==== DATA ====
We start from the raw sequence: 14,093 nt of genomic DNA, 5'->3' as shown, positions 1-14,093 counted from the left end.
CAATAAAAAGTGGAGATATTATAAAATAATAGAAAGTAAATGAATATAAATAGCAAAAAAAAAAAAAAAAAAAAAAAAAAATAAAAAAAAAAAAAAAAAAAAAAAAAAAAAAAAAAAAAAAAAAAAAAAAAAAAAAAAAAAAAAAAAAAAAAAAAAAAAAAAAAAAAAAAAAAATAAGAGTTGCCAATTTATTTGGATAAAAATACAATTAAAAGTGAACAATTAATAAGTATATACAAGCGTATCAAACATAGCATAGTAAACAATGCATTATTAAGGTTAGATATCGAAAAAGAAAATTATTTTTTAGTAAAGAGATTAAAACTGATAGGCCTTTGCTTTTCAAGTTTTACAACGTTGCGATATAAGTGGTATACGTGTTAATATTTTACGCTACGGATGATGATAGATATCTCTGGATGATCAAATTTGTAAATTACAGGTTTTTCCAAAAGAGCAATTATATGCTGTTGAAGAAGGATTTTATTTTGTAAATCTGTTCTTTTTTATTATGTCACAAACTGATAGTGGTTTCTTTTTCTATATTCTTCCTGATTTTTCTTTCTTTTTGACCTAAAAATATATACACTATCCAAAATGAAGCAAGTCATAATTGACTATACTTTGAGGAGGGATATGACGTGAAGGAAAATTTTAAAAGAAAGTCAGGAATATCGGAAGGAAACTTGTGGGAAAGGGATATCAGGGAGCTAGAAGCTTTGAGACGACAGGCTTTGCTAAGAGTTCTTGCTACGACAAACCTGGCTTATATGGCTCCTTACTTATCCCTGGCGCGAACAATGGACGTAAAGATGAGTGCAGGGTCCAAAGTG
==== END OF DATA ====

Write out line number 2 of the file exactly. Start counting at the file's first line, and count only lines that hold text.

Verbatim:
CAATAAAAAGTGGAGATATTATAAAATAATAGAAAGTAAATGAATATAAATAGCAAAAAAAAAAAAAAAAAAAAAAAAAAATAAAAAAAAAAAAAAAAAAAAAAAAAAAAAAAAAAAAAAAAAAAAAAAAAAAAAAAAAAAAAAAAAAAAAAAAAAAAAAAAAAAAAAAAAAAATAAGAGTTGCCAATTTATTTGGATAAAAATACAATTAAAAGTGAACAATTAATAAGTATATACAAGCGTATCAAACATAGCATAGTAAACAATGCATTATTAAGGTTAGATATCGAAAAAGAAAATTATTTTTTAGTAAAGAGATTAAAACTGATAGGCCTTTGCTTTTCAAGTTTTACAACGTTGCGATATAAGTGGTATACGTGTTAATATTTTACGCTACGGATGATGATAGATATCTCTGGATGATCAAATTTGTAAATTACAGGTTTTTCCAAAAGAGCAATTATATGCTGTTGAAGAAGGATTTTATTTTGTAAATCTGTTCTTTTTTATTATGTCACAAACTGATAGTGGTTTCTTTTTCTATATTCTTCCTGATTTTTCTTTCTTTTTGACCTAAAAATATATACACTATCCAAAATGAAGCAAGTCATAATTGACTATACTTTGAGGAGGGATATGACGTGAAGGAAAATTTTAAAAGAAAGTCAGGAATATCGGAAGGAAACTTGTGGGAAAGGGATATCAGGGAGCTAGAAGCTTTGAGACGACAGGCTTTGCTAAGAGTTCTTGCTACGACAAACCTGGCTTATATGGCTCCTTACTTATCCCTGGCGCGAACAATGGACGTAAAGATGAGTGCAGGGTCCAAAGTG